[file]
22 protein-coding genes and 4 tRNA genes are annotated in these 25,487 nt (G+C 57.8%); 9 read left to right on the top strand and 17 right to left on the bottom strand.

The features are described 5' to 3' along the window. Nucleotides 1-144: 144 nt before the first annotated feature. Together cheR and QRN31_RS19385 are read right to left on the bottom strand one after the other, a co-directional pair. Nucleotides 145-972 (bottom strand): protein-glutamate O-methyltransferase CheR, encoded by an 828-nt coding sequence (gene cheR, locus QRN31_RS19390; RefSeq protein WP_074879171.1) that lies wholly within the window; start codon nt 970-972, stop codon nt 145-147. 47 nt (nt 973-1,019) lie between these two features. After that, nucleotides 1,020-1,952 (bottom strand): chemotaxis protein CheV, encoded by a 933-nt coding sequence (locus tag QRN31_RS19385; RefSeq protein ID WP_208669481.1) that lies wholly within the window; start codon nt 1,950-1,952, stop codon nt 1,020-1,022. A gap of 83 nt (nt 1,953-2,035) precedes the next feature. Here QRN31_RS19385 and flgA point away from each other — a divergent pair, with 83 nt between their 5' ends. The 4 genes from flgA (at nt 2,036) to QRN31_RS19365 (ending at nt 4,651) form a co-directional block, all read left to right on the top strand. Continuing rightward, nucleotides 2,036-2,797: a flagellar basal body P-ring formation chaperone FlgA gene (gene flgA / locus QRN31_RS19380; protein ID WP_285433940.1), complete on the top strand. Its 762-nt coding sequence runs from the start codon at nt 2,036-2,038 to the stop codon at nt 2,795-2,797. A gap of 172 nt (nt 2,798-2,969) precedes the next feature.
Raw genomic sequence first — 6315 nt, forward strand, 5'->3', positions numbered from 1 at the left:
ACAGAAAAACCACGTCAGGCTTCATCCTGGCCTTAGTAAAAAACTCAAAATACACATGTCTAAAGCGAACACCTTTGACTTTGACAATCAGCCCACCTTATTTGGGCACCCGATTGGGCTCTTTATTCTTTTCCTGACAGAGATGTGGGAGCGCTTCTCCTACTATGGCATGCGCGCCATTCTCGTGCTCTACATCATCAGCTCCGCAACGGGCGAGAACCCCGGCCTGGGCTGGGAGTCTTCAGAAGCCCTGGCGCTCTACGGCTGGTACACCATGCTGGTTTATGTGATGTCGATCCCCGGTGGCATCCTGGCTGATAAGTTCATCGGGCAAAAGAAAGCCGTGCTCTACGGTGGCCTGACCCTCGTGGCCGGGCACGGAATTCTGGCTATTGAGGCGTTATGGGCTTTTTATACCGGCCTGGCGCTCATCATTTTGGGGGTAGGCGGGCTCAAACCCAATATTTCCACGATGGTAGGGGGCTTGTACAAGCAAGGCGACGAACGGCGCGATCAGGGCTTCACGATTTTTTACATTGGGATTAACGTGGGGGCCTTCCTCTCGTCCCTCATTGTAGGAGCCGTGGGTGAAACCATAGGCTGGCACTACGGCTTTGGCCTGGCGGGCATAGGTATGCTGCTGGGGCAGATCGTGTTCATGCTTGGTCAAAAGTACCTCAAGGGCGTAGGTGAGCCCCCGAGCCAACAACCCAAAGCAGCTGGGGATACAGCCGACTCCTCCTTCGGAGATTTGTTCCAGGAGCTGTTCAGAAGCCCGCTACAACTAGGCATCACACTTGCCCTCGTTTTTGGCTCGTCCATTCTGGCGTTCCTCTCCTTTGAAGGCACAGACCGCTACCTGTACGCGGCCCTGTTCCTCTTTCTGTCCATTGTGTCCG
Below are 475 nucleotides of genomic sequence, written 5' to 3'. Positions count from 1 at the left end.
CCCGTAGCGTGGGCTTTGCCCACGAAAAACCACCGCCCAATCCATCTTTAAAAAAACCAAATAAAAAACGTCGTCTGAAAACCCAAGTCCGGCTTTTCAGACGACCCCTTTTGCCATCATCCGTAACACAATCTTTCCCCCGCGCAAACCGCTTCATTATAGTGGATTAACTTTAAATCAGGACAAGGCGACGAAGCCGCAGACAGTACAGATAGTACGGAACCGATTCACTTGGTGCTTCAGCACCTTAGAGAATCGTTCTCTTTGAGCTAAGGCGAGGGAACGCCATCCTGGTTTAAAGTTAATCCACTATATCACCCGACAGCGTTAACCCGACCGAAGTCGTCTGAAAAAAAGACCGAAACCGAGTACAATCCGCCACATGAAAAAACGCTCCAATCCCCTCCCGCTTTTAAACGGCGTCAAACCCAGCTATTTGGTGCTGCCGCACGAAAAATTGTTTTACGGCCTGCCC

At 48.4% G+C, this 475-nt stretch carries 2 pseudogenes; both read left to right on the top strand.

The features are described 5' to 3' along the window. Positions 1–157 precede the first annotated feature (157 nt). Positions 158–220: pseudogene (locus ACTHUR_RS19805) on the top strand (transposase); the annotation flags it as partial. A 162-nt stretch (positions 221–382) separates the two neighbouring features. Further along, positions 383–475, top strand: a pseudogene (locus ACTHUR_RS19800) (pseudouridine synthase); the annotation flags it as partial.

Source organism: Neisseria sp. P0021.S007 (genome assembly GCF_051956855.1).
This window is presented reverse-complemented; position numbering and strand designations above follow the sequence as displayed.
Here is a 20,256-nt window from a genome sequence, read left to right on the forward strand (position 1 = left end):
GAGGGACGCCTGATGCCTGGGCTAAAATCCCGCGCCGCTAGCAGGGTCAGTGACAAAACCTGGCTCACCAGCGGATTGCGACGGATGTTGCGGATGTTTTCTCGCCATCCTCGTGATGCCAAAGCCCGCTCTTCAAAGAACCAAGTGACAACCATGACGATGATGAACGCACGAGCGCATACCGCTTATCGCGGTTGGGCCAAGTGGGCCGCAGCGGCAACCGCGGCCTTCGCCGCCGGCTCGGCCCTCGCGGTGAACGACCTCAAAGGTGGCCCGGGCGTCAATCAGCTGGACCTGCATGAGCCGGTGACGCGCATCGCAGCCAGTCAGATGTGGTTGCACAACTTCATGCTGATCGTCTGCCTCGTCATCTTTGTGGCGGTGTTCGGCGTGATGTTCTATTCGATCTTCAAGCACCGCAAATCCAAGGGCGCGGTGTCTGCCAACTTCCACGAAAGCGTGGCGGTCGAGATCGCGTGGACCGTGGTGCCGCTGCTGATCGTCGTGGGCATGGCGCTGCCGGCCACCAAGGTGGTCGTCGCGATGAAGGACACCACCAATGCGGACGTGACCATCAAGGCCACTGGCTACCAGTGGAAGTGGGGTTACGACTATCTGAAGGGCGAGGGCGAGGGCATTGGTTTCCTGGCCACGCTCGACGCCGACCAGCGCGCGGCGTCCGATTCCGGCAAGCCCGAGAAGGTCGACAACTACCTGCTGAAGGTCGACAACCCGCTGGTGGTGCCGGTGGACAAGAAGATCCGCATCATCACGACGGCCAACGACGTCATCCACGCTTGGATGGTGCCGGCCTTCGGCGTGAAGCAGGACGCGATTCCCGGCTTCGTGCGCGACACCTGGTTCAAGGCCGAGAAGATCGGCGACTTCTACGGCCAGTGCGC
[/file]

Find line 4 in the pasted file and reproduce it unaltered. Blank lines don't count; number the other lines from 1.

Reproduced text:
ACAGAAAAACCACGTCAGGCTTCATCCTGGCCTTAGTAAAAAACTCAAAATACACATGTCTAAAGCGAACACCTTTGACTTTGACAATCAGCCCACCTTATTTGGGCACCCGATTGGGCTCTTTATTCTTTTCCTGACAGAGATGTGGGAGCGCTTCTCCTACTATGGCATGCGCGCCATTCTCGTGCTCTACATCATCAGCTCCGCAACGGGCGAGAACCCCGGCCTGGGCTGGGAGTCTTCAGAAGCCCTGGCGCTCTACGGCTGGTACACCATGCTGGTTTATGTGATGTCGATCCCCGGTGGCATCCTGGCTGATAAGTTCATCGGGCAAAAGAAAGCCGTGCTCTACGGTGGCCTGACCCTCGTGGCCGGGCACGGAATTCTGGCTATTGAGGCGTTATGGGCTTTTTATACCGGCCTGGCGCTCATCATTTTGGGGGTAGGCGGGCTCAAACCCAATATTTCCACGATGGTAGGGGGCTTGTACAAGCAAGGCGACGAACGGCGCGATCAGGGCTTCACGATTTTTTACATTGGGATTAACGTGGGGGCCTTCCTCTCGTCCCTCATTGTAGGAGCCGTGGGTGAAACCATAGGCTGGCACTACGGCTTTGGCCTGGCGGGCATAGGTATGCTGCTGGGGCAGATCGTGTTCATGCTTGGTCAAAAGTACCTCAAGGGCGTAGGTGAGCCCCCGAGCCAACAACCCAAAGCAGCTGGGGATACAGCCGACTCCTCCTTCGGAGATTTGTTCCAGGAGCTGTTCAGAAGCCCGCTACAACTAGGCATCACACTTGCCCTCGTTTTTGGCTCGTCCATTCTGGCGTTCCTCTCCTTTGAAGGCACAGACCGCTACCTGTACGCGGCCCTGTTCCTCTTTCTGTCCATTGTGTCCG